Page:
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    I was talking with a friend of mine recently about the headaches of shoe care. He noted that his least most cared for beaters were holding up better than his well cared for shoes. We also noticed that many people we see walking around, like hipsters and such who wear these vintage, second hand crappy leather shoes all beat up, worn every day show little signs of crackage in most cases. Leather is very fickle and the "less is more" adage came up again. I really think leather is much tougher than we think, even crappy leather. Constant pigmenting, and solvent applications could be doing us injustice as I have certainly seen and cried about on here. Ultimately, the notion of "conditioning" leather is an overrated concept and what you are really doing is making it look better to your eye.
     
    Last edited: Jun 11, 2013
  13. laufer

    laufer Senior member

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    Patrick,

    I agree with everything you said. Saphir is very good at marketing its products. I am not saying its products are not good but Saphir is excellent at marketing those products. Definitely less is more.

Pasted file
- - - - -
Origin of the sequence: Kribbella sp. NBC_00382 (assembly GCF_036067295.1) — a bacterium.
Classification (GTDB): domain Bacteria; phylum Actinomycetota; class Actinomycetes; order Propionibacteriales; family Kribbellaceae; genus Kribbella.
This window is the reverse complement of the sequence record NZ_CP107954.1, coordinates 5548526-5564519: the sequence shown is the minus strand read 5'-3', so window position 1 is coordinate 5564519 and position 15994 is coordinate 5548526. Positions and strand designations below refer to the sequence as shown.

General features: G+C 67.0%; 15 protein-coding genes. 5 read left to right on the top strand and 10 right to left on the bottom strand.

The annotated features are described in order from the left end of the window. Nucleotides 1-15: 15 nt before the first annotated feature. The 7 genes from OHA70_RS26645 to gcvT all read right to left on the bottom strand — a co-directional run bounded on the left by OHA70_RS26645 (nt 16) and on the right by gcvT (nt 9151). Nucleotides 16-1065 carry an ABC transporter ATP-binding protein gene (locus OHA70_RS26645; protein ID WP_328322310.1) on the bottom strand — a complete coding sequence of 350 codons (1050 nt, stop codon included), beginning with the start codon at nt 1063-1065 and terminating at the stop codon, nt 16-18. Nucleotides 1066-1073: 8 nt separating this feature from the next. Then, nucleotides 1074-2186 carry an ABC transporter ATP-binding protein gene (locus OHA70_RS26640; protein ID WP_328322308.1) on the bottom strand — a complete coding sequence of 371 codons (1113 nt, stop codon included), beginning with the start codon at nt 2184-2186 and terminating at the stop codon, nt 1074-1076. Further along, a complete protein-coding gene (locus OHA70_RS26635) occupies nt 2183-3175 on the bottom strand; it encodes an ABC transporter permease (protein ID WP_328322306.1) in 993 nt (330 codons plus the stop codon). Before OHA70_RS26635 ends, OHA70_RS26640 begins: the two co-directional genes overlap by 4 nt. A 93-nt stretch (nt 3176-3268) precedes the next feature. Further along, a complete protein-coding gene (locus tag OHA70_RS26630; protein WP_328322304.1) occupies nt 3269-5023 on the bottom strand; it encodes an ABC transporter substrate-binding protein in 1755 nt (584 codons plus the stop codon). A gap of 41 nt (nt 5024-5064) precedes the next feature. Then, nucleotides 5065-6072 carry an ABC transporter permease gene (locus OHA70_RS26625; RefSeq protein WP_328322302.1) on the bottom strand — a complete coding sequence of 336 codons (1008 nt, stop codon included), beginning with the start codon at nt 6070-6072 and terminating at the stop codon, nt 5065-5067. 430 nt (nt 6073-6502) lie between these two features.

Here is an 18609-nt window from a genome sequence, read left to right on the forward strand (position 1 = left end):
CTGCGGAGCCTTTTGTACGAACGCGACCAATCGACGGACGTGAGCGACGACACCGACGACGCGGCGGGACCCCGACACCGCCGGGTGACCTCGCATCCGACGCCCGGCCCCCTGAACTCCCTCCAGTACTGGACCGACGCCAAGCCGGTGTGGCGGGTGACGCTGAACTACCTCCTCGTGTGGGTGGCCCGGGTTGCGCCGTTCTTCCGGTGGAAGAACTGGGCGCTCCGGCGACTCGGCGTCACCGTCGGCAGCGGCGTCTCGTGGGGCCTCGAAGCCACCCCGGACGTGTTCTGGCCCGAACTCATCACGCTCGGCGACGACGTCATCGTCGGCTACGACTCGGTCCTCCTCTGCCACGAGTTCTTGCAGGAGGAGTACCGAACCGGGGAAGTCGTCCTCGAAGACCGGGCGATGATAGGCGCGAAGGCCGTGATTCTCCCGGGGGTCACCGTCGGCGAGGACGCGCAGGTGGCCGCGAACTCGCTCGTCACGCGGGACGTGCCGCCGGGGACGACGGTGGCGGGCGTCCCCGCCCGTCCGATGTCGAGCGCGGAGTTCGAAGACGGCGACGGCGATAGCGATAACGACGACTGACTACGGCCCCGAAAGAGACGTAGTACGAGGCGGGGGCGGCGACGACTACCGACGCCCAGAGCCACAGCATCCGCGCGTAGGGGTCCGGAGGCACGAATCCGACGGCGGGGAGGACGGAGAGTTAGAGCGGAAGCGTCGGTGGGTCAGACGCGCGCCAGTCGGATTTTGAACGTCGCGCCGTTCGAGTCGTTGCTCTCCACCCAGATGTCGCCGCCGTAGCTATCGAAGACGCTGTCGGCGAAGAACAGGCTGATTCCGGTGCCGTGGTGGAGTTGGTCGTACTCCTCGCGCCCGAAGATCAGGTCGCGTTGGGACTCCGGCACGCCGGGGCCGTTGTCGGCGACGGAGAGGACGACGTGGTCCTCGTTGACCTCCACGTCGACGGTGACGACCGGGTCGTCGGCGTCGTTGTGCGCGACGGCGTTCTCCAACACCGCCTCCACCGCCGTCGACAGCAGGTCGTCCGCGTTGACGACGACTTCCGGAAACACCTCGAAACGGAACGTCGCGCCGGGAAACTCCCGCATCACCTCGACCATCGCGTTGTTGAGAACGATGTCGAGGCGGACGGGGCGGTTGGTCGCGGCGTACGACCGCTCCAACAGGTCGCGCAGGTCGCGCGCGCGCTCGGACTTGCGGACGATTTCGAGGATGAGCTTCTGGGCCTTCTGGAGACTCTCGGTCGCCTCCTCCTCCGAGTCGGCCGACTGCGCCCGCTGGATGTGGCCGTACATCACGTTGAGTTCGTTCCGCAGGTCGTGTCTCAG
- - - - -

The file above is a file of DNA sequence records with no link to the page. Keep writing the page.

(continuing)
14. Ulsterman

    Ulsterman Senior member

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    Thanks for the tips so far Gents, to clarify a couple things from my first post, the dauber I used was about the diameter of a nickle, and when using the Reno and Cream polish I would barely wet the tips of the dauber, so I thought I was using a very small amount, but even that was enough to seriously coat the shoes. For Saphir does one just need to use a ridiculously small amount?

    Also, I gave each coat about five to ten minutes to dry in between before brushing.

    After brushing off the Reno the finish was very matte and some rich patina had developed.

    After two coats of cream polish the shoes looked clean and had some shine, but nowhere close to what I would get from a five minute process using Allen Edmonds cream polish. I had to buff or nearly 45 minutes to get the Saphir cream to shine.

    I'm wondering if with Saphir I need to dramatically reduce the amount of product used.

    Another potential issue I realized was that the dauber I used to apply the Reno was cleaned before using and may have been a bit damp, would the addition of some water screw up the application ofthe Reno?

    I'll certainly read the thread over time but any immediate advice is greatly appreciated.
     
    Last edited: Jun 11, 2013
  15. MoneyWellSpent

    MoneyWellSpent Senior member

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    I think this is spot on!